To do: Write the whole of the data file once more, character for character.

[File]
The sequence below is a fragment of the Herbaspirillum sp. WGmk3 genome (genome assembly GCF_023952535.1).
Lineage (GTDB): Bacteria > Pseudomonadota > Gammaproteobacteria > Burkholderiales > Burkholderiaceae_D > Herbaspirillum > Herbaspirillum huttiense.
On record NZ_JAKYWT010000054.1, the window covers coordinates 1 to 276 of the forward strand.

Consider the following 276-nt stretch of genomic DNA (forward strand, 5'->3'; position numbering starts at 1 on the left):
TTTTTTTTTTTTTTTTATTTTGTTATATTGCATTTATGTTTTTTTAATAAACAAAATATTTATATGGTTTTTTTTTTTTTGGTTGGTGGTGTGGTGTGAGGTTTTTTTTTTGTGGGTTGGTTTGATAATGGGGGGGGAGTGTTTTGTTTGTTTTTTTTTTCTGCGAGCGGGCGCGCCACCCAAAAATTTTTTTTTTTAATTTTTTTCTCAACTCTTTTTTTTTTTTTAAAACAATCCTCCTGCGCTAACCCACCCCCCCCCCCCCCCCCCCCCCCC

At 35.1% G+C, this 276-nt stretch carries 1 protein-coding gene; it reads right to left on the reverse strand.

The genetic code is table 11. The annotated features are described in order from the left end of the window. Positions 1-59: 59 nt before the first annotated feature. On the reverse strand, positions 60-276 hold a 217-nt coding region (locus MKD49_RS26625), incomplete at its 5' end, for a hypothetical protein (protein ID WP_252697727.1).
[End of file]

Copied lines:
The sequence below is a fragment of the Herbaspirillum sp. WGmk3 genome (genome assembly GCF_023952535.1).
Lineage (GTDB): Bacteria > Pseudomonadota > Gammaproteobacteria > Burkholderiales > Burkholderiaceae_D > Herbaspirillum > Herbaspirillum huttiense.
On record NZ_JAKYWT010000054.1, the window covers coordinates 1 to 276 of the forward strand.

Consider the following 276-nt stretch of genomic DNA (forward strand, 5'->3'; position numbering starts at 1 on the left):
TTTTTTTTTTTTTTTTATTTTGTTATATTGCATTTATGTTTTTTTAATAAACAAAATATTTATATGGTTTTTTTTTTTTTGGTTGGTGGTGTGGTGTGAGGTTTTTTTTTTGTGGGTTGGTTTGATAATGGGGGGGGAGTGTTTTGTTTGTTTTTTTTTTCTGCGAGCGGGCGCGCCACCCAAAAATTTTTTTTTTTAATTTTTTTCTCAACTCTTTTTTTTTTTTTAAAACAATCCTCCTGCGCTAACCCACCCCCCCCCCCCCCCCCCCCCCCC

At 35.1% G+C, this 276-nt stretch carries 1 protein-coding gene; it reads right to left on the reverse strand.

The genetic code is table 11. The annotated features are described in order from the left end of the window. Positions 1-59: 59 nt before the first annotated feature. On the reverse strand, positions 60-276 hold a 217-nt coding region (locus MKD49_RS26625), incomplete at its 5' end, for a hypothetical protein (protein ID WP_252697727.1).